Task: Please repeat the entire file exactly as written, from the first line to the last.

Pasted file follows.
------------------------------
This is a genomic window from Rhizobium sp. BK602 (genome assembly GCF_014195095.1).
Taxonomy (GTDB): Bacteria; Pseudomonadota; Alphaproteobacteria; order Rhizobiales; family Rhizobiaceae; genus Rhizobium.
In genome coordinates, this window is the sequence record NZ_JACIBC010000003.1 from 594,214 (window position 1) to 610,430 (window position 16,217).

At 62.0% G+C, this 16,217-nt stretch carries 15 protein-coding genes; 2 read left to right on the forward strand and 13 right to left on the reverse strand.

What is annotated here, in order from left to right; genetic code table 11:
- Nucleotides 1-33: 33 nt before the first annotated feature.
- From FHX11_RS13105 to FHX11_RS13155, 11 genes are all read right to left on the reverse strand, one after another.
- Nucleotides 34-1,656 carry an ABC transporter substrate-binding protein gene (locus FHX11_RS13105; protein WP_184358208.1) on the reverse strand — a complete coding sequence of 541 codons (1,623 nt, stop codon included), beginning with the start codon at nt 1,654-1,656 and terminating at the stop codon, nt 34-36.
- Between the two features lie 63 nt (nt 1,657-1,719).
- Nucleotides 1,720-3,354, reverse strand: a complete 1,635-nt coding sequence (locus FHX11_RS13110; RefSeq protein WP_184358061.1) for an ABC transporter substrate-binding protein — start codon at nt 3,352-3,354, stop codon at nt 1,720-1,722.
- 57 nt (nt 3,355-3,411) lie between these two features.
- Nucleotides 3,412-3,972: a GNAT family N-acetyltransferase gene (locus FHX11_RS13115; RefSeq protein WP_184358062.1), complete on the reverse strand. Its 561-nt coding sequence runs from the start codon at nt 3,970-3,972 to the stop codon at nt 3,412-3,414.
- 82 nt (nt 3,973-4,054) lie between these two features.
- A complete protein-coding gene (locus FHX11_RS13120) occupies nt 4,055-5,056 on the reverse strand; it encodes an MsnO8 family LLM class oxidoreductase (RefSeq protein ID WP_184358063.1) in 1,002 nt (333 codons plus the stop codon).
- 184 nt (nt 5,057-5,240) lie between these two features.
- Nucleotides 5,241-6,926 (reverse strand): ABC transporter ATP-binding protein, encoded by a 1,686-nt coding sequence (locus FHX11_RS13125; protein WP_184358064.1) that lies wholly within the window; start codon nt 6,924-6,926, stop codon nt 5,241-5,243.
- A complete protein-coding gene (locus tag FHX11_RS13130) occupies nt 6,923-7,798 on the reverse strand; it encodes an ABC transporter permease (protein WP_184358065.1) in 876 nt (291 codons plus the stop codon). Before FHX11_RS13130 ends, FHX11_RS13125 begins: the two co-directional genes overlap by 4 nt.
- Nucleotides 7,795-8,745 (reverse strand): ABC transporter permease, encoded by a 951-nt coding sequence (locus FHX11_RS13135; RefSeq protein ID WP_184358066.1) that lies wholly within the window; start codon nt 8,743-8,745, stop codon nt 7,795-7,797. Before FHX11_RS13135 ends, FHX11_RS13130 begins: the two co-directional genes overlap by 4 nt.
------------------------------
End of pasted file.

This is a genomic window from Rhizobium sp. BK602 (genome assembly GCF_014195095.1).
Taxonomy (GTDB): Bacteria; Pseudomonadota; Alphaproteobacteria; order Rhizobiales; family Rhizobiaceae; genus Rhizobium.
In genome coordinates, this window is the sequence record NZ_JACIBC010000003.1 from 594,214 (window position 1) to 610,430 (window position 16,217).

At 62.0% G+C, this 16,217-nt stretch carries 15 protein-coding genes; 2 read left to right on the forward strand and 13 right to left on the reverse strand.

What is annotated here, in order from left to right; genetic code table 11:
- Nucleotides 1-33: 33 nt before the first annotated feature.
- From FHX11_RS13105 to FHX11_RS13155, 11 genes are all read right to left on the reverse strand, one after another.
- Nucleotides 34-1,656 carry an ABC transporter substrate-binding protein gene (locus FHX11_RS13105; protein WP_184358208.1) on the reverse strand — a complete coding sequence of 541 codons (1,623 nt, stop codon included), beginning with the start codon at nt 1,654-1,656 and terminating at the stop codon, nt 34-36.
- Between the two features lie 63 nt (nt 1,657-1,719).
- Nucleotides 1,720-3,354, reverse strand: a complete 1,635-nt coding sequence (locus FHX11_RS13110; RefSeq protein WP_184358061.1) for an ABC transporter substrate-binding protein — start codon at nt 3,352-3,354, stop codon at nt 1,720-1,722.
- 57 nt (nt 3,355-3,411) lie between these two features.
- Nucleotides 3,412-3,972: a GNAT family N-acetyltransferase gene (locus FHX11_RS13115; RefSeq protein WP_184358062.1), complete on the reverse strand. Its 561-nt coding sequence runs from the start codon at nt 3,970-3,972 to the stop codon at nt 3,412-3,414.
- 82 nt (nt 3,973-4,054) lie between these two features.
- A complete protein-coding gene (locus FHX11_RS13120) occupies nt 4,055-5,056 on the reverse strand; it encodes an MsnO8 family LLM class oxidoreductase (RefSeq protein ID WP_184358063.1) in 1,002 nt (333 codons plus the stop codon).
- 184 nt (nt 5,057-5,240) lie between these two features.
- Nucleotides 5,241-6,926 (reverse strand): ABC transporter ATP-binding protein, encoded by a 1,686-nt coding sequence (locus FHX11_RS13125; protein WP_184358064.1) that lies wholly within the window; start codon nt 6,924-6,926, stop codon nt 5,241-5,243.
- A complete protein-coding gene (locus tag FHX11_RS13130) occupies nt 6,923-7,798 on the reverse strand; it encodes an ABC transporter permease (protein WP_184358065.1) in 876 nt (291 codons plus the stop codon). Before FHX11_RS13130 ends, FHX11_RS13125 begins: the two co-directional genes overlap by 4 nt.
- Nucleotides 7,795-8,745 (reverse strand): ABC transporter permease, encoded by a 951-nt coding sequence (locus FHX11_RS13135; RefSeq protein ID WP_184358066.1) that lies wholly within the window; start codon nt 8,743-8,745, stop codon nt 7,795-7,797. Before FHX11_RS13135 ends, FHX11_RS13130 begins: the two co-directional genes overlap by 4 nt.